Asia Stocks Trade at Decade High as Oil Holds Gain: Markets Wrap

Publikuota: 2017-11-07
Ali Jarekji („Reuters“/„Scanpix“) nuotr.
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Ali Jarekji („Reuters“/„Scanpix“) nuotr.

Asian stocks climbed, with a regional index trading at its highest in a decade, as energy and materials companies benefited from a surge in oil and metals prices. Japan’s Nikkei 225 Stock Average finished at its strongest level since 1992.

Equities from Japan to Sydney to Hong Kong made fresh milestones. Earnings and a weaker yen helped propel the Nikkei 225 just shy of 23,000, to a level not seen since January 1992. Australia’s S&P/ASX 200 Index closed at the highest level in almost 10 years. The Aussie dollar pulled back after getting a boost as the central bank highlighted confidence in the investment outlook, though left its forecast for growth largely unchanged and kept interest rates on hold. A political power play in Saudi Arabia contributed to oil climbing to its highest in more than two years.

“Good economy, good corporate earnings, good supply-demand conditions in the market are continuing, which have been supporting the stock market,” said Shunichi Otsuka, general manager in the research department at Ichiyoshi Securities in Tokyo. “The global economy as well as Japan’s economy are growing.”

New Zealand’s new, left-of-center government kept the central bank’s existing target for the pace of inflation, spurring an early rally in the kiwi. The government said that the independence of the Reserve Bank won’t change and that it will retain the existing 1-3 percent inflation goal. The new administration also confirmed it’s considering a dual mandate for the central bank of targeting full employment as well as price stability.

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Svarbiausios dienos naujienos trumpai:


The Reserve Bank of Australia kept the cash target rate unchanged at 1.5 percent as expected by all economists surveyed. The central bank said that the outlook for non-mining business investment has improved, though inflation is likely to remain low for some time.

U.S. President Donald Trump continues his visit to Asia, stopping in South Korea Tuesday and China Wednesday. He kicked off his first presidential tour to the region in Tokyo, where he aired grievances about U.S. trade relations with Japan though left without any concessions from Japanese Prime Minister Shinzo Abe.

The unfolding situation in Saudi Arabia will continue to be watched by investors as the government intensifies an anti-graft drive that’s seen a number of senior officials ousted. Saudi Arabia’s attorney general said the weekend arrests of princes, businessmen and officials were only “phase one.”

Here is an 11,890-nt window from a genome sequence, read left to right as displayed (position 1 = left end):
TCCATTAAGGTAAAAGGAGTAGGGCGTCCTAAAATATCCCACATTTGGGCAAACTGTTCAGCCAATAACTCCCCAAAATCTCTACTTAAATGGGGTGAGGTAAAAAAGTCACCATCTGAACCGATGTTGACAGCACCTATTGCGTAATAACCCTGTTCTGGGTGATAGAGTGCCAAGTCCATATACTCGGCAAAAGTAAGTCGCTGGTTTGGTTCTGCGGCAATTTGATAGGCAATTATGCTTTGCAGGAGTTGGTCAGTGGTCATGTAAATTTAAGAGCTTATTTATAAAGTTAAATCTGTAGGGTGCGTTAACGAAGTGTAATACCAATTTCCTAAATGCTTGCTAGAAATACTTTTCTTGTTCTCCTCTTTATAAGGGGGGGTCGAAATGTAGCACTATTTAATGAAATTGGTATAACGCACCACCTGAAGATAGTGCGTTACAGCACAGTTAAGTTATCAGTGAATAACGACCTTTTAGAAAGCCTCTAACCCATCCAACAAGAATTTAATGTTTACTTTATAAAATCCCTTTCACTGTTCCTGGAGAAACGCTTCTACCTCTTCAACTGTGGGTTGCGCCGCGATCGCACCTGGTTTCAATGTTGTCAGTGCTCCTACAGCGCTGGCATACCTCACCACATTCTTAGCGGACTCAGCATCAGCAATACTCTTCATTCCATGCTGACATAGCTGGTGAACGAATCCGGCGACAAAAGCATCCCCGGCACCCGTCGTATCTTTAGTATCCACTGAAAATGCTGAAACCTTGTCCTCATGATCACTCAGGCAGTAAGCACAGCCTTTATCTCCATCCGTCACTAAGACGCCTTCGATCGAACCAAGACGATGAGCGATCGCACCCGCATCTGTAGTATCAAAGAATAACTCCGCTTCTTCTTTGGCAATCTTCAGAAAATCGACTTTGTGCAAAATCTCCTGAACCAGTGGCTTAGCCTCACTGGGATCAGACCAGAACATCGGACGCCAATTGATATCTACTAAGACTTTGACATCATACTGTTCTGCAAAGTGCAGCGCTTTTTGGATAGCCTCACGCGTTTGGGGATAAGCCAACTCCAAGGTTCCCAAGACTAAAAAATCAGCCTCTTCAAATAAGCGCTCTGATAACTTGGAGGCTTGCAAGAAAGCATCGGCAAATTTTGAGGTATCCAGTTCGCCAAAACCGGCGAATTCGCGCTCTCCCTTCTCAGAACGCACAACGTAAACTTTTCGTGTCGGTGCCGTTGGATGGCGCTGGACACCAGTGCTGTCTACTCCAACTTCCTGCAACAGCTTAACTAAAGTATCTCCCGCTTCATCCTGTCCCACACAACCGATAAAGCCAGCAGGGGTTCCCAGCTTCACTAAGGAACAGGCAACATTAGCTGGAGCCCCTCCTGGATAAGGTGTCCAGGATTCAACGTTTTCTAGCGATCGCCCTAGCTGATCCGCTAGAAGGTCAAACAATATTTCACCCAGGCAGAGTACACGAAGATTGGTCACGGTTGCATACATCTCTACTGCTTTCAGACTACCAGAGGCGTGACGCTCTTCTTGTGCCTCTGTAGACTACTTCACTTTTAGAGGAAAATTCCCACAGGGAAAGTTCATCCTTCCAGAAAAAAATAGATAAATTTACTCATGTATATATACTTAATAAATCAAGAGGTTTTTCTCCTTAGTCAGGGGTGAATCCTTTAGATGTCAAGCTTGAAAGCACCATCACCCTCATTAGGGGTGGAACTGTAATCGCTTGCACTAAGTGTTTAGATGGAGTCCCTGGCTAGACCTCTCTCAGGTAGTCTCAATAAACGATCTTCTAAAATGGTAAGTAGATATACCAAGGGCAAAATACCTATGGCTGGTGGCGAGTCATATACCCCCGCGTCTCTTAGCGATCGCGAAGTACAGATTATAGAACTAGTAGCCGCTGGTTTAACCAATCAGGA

Here are key events to watch out for this week:

China’s October foreign reserves are out on Tuesday. U.S. consumer sentiment probably cooled in early November from a more than 13-year high; the University of Michigan’s report is out on Friday. OPEC releases its World Oil Outlook. Argentina, Mexico, New Zealand, Malaysia and Thailand also have monetary-policy decisions this week. The European Commission’s chief Brexit negotiator Michel Barnier and U.K. Brexit Secretary David Davis resume talks. Earnings season continues with announcements from Toyota Motor Corp., BMW AG, Walt Disney Co., Adidas AG, and Siemens AG. European financial companies set to report include Intesa Sanpaolo SpA, Banca Monte dei Paschi di Siena SpA, Credit Agricole SA, Allianz SE and Zurich Insurance Group AG.

And these are the main moves in markets: Stocks

The Topix index rose 1.2 and the Nikkei 225 jumped 1.7 percent. The S&P/ASX 200 Index added 1 percent to finish at the highest since January 2008. South Korea’s Kospi index lost 0.2 percent. Hong Kong’s Hang Seng Index was up 1.4 percent and the Shanghai Composite Index added 0.5 percent. Futures on the S&P 500 Index were up 0.1 percent. The underlying gauge closed up 0.1 percent Monday at a record. The MSCI Asia Pacific Index increased 1 percent to the highest since 2007.


The Bloomberg Dollar Spot Index inched higher after dropping 0.3 percent on Monday. The kiwi dollar was little changed on the New York close at 69.40 U.S. cents, after jumping as much as 0.7 percent on Monday. The Aussie dollar was at 76.81 U.S. cents after briefly pushing above 77 U.S. cents following the RBA decision. It gained 0.5 percent Monday. The yen slipped 0.3 percent to 114 per dollar. It climbed 0.3 percent in the previous session. The Korean won rose 0.3 percent to 1,111.80 per dollar, outperforming Asian currencies and approaching its highest for the year. The euro traded at $1.1608.


Yields on 10-year Treasuries rose about one basis point to 2.33 percent, down from the recent high of 2.48 percent posted late last month. Australia’s 10-year yield rose one basis point to 2.58 percent. Japanese 10-year bond yields were at 0.025 percent, roughly half the level at last week’s close.


West Texas Intermediate crude was little changed at $57.33, after soaring 3.1 percent on Monday. Gold retreated 0.2 percent to $1,279.44 an ounce. Copper held onto gains after rising 1.3 percent to $3.16 a pound on Monday.

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